Saturday, July 23, 2011

Chart of the Day

From Inside Higher Ed:
Two critics of grade inflation have published a new analysis finding that the most common grade at four-year colleges and universities is the A (43 percent of all grades) -- and that Ds and Fs are few and far between.

Further, by comparing historical data to contemporary figures, the authors charge that there has been an increase of 28 percentage points since 1960 and 12 percentage points since 1988 in the percentage of As awarded in higher education.

source: NOfP chart via Inside Higher Ed

Rojstaczer and Healy write that the abundance of As is a real problem:
"When A is ordinary, college grades cross a significant threshold. Over a period of roughly 50 years, with a slight reversal from the mid-1970s to the mid-1980s, America’s institutions of higher learning gradually created a fiction that excellence was common and that failure was virtually nonexistent," they write. "The evolution of grading has made it difficult to distinguish between excellent and good performance. At the other end of the spectrum, some students who were once removed from school for substandard performance have, since the Vietnam era, been carried along. America’s colleges and universities have likely been practicing some degree of social promotion for over 40 years."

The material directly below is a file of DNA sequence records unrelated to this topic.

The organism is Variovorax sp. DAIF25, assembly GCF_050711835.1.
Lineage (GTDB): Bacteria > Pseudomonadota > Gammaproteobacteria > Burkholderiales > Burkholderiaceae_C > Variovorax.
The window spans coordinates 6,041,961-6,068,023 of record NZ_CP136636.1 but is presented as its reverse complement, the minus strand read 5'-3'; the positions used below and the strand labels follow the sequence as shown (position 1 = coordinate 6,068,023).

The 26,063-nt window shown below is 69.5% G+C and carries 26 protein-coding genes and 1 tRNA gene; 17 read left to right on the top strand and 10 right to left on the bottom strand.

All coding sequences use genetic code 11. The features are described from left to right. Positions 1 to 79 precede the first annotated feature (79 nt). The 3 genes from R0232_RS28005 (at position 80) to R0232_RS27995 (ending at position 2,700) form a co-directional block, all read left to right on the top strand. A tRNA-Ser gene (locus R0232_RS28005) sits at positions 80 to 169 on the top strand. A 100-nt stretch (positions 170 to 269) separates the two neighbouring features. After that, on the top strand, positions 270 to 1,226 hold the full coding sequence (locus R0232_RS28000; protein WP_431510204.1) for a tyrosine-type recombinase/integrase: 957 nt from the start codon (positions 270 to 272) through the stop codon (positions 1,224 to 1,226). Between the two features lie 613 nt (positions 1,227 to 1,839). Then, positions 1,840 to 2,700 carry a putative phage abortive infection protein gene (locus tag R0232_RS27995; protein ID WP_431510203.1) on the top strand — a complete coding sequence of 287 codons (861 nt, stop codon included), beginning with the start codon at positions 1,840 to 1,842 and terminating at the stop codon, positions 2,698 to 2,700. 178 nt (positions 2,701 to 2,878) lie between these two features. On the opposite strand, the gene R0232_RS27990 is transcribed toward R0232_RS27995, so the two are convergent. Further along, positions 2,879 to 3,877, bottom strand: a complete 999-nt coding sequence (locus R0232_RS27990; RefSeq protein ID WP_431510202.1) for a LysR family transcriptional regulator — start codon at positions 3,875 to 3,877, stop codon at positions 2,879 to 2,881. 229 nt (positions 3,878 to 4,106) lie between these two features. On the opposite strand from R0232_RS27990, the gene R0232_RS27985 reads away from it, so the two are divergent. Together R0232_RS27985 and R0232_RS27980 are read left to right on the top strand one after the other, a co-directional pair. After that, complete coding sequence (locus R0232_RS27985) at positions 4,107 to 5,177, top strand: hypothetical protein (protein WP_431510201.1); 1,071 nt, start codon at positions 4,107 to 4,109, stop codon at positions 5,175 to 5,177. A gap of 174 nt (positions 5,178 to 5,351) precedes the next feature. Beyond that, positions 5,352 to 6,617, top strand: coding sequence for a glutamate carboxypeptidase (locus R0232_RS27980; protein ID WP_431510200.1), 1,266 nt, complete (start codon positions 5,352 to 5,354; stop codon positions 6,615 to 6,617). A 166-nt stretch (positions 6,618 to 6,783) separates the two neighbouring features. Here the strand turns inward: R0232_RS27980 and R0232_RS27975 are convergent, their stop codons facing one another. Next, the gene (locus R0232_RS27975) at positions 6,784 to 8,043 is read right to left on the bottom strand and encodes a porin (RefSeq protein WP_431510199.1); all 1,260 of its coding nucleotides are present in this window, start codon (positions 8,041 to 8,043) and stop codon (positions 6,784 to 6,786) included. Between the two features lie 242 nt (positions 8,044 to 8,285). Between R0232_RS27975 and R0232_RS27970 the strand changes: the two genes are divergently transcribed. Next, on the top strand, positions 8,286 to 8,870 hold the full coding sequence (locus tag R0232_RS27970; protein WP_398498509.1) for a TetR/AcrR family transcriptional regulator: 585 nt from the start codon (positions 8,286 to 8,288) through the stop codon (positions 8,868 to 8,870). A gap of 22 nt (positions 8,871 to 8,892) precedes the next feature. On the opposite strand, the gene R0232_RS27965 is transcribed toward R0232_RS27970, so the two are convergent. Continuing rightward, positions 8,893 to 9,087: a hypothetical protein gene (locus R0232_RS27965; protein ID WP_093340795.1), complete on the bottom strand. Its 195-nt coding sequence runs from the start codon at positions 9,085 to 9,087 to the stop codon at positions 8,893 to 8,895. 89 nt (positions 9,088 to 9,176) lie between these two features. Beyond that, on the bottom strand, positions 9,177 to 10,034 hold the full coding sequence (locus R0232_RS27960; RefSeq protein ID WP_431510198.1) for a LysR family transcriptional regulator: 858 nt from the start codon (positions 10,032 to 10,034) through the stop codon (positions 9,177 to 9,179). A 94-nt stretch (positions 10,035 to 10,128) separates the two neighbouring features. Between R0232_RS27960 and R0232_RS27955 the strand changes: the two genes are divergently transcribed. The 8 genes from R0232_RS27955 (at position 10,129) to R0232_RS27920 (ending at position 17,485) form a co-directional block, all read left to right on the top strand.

It happens in high school too. As for everyone!

(via TaxProf Blog, Grade Inflation, USA Today)


Warren said...

Very interesting article: THE CASE AGAINST THE COLLEGE DEGREE.

It introduces the idea of Knowledge Transcripts.

A_Nonny_Mouse said...

I am CERTAIN that those participating believe the "A"s are well and truly earned.

After all, it's been documented that the average IQ has been increasing about 3 percentage points per decade for a long time (= the Flynn Effect).

So Garrison Keillor is right: "all the children are above average"!

Warren said...

Grade inflation dovetails nicely with the cognitive bias of Illusory Superiority.

Warren said...

Republican States Have The Best Public Schools In The Country, By A Long Shot

Read more:

Warren said...

See the article "The Higher Education Bubble" for a good chart comparing College Tuition vs. U.S. Home Prices vs. All Items, 1978 to 2011.